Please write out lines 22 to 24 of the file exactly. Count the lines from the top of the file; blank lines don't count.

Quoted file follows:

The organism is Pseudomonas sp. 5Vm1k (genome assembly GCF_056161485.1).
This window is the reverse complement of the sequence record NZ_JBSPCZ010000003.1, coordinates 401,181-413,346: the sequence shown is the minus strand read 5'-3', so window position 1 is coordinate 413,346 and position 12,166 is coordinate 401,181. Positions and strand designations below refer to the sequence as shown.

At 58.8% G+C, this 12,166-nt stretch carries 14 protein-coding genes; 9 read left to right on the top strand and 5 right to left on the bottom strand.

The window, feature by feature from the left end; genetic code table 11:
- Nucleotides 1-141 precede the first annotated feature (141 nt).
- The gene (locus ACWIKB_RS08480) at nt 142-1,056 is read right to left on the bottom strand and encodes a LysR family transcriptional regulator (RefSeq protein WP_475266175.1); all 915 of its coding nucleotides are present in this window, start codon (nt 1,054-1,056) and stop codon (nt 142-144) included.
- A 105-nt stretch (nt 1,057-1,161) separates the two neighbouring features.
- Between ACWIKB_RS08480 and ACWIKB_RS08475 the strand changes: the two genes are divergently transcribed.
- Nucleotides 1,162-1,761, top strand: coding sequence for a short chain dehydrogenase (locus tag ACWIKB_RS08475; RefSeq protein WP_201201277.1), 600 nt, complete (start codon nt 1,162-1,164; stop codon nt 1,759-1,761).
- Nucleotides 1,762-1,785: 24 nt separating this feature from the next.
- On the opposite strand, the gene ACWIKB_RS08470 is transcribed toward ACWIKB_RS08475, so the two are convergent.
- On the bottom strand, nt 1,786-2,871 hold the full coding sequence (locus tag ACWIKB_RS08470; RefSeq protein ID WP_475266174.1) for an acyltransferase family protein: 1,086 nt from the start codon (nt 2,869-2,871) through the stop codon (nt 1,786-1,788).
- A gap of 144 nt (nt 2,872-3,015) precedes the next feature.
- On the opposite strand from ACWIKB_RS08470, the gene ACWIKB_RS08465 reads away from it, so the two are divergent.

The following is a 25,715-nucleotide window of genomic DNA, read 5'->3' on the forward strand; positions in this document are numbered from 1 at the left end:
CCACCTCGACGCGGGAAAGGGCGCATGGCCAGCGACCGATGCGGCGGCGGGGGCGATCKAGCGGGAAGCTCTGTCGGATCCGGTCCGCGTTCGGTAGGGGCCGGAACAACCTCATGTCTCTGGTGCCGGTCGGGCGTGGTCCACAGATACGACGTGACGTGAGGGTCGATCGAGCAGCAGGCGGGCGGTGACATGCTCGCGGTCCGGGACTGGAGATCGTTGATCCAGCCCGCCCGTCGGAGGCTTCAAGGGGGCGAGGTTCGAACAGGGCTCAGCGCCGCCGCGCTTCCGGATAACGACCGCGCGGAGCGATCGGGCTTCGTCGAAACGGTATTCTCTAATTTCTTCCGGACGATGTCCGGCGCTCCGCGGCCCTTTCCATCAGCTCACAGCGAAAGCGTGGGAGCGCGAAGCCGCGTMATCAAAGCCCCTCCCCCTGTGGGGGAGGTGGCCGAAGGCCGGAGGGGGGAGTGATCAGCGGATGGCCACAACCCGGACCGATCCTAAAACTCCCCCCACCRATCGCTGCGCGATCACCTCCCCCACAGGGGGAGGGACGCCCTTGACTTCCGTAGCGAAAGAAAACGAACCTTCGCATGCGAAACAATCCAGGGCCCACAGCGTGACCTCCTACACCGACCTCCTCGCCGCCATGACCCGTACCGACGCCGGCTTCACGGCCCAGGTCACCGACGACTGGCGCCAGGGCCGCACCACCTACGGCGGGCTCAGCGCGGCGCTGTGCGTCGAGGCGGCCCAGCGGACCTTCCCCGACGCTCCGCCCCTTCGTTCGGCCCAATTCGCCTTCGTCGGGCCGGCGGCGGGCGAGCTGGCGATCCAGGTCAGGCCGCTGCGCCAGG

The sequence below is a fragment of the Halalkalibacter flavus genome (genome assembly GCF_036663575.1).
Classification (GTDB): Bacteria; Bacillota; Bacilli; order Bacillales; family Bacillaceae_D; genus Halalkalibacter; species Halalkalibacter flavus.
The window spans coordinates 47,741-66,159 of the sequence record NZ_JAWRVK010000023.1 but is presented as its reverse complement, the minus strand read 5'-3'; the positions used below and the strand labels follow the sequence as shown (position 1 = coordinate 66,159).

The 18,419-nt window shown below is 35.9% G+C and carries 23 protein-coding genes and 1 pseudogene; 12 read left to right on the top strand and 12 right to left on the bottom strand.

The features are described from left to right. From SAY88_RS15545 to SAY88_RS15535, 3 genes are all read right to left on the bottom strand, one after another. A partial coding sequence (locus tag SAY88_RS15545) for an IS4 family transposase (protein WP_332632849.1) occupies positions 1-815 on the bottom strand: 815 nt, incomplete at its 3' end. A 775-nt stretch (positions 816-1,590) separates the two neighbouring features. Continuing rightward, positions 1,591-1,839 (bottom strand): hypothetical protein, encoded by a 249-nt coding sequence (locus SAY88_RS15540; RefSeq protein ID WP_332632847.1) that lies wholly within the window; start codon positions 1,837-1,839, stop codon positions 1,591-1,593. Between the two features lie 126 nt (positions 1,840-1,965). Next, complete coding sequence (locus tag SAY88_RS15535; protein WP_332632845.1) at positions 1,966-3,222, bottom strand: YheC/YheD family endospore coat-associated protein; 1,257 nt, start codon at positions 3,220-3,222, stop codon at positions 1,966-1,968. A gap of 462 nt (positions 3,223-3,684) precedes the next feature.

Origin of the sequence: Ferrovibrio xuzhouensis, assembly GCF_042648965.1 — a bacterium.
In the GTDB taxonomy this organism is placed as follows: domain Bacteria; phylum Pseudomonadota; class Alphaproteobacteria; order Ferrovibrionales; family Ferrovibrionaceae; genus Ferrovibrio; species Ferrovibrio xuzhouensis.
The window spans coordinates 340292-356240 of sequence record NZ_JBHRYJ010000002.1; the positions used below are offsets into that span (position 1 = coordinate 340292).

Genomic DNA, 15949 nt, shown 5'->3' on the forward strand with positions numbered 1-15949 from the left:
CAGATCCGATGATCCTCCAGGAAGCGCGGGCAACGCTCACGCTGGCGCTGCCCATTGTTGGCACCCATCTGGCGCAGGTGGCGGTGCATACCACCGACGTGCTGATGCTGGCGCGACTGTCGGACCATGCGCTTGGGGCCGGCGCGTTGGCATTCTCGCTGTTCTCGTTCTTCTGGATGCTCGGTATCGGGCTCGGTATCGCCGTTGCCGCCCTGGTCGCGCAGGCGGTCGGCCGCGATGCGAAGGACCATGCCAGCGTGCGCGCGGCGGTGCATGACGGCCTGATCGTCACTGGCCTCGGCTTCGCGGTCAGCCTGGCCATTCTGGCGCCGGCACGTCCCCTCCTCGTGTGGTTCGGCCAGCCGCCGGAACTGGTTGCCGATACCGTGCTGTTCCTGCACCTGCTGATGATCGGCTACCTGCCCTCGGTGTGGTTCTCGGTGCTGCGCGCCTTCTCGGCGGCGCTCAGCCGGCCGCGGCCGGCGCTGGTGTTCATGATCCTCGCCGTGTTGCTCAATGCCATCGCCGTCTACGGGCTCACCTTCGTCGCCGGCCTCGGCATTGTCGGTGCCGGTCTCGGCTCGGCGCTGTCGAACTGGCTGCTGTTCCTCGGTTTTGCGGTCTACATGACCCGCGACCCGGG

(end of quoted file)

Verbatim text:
Origin of the sequence: Ferrovibrio xuzhouensis, assembly GCF_042648965.1 — a bacterium.
In the GTDB taxonomy this organism is placed as follows: domain Bacteria; phylum Pseudomonadota; class Alphaproteobacteria; order Ferrovibrionales; family Ferrovibrionaceae; genus Ferrovibrio; species Ferrovibrio xuzhouensis.
The window spans coordinates 340292-356240 of sequence record NZ_JBHRYJ010000002.1; the positions used below are offsets into that span (position 1 = coordinate 340292).